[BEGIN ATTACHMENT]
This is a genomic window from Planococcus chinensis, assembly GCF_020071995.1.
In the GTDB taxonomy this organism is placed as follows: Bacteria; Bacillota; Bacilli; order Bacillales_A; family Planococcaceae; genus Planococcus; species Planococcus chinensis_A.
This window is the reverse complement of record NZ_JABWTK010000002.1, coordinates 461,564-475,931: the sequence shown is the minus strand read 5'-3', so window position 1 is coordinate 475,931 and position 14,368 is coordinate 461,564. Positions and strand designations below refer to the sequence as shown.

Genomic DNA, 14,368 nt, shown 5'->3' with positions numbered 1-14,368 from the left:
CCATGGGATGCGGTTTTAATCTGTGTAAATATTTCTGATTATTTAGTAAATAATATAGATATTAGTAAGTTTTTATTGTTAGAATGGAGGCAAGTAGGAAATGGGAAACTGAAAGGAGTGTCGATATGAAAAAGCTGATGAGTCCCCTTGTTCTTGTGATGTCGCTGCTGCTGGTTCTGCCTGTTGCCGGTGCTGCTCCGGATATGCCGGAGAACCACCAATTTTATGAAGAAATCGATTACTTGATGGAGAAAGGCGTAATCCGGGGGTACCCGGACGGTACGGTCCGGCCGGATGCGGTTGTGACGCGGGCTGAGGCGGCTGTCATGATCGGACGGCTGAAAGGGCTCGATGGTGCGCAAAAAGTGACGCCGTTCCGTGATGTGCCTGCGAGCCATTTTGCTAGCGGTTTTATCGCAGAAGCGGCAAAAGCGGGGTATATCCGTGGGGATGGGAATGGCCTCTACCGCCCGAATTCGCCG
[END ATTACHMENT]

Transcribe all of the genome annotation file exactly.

This is a genomic window from Planococcus chinensis, assembly GCF_020071995.1.
In the GTDB taxonomy this organism is placed as follows: Bacteria; Bacillota; Bacilli; order Bacillales_A; family Planococcaceae; genus Planococcus; species Planococcus chinensis_A.
This window is the reverse complement of record NZ_JABWTK010000002.1, coordinates 461,564-475,931: the sequence shown is the minus strand read 5'-3', so window position 1 is coordinate 475,931 and position 14,368 is coordinate 461,564. Positions and strand designations below refer to the sequence as shown.

Genomic DNA, 14,368 nt, shown 5'->3' with positions numbered 1-14,368 from the left:
CCATGGGATGCGGTTTTAATCTGTGTAAATATTTCTGATTATTTAGTAAATAATATAGATATTAGTAAGTTTTTATTGTTAGAATGGAGGCAAGTAGGAAATGGGAAACTGAAAGGAGTGTCGATATGAAAAAGCTGATGAGTCCCCTTGTTCTTGTGATGTCGCTGCTGCTGGTTCTGCCTGTTGCCGGTGCTGCTCCGGATATGCCGGAGAACCACCAATTTTATGAAGAAATCGATTACTTGATGGAGAAAGGCGTAATCCGGGGGTACCCGGACGGTACGGTCCGGCCGGATGCGGTTGTGACGCGGGCTGAGGCGGCTGTCATGATCGGACGGCTGAAAGGGCTCGATGGTGCGCAAAAAGTGACGCCGTTCCGTGATGTGCCTGCGAGCCATTTTGCTAGCGGTTTTATCGCAGAAGCGGCAAAAGCGGGGTATATCCGTGGGGATGGGAATGGCCTCTACCGCCCGAATTCGCCG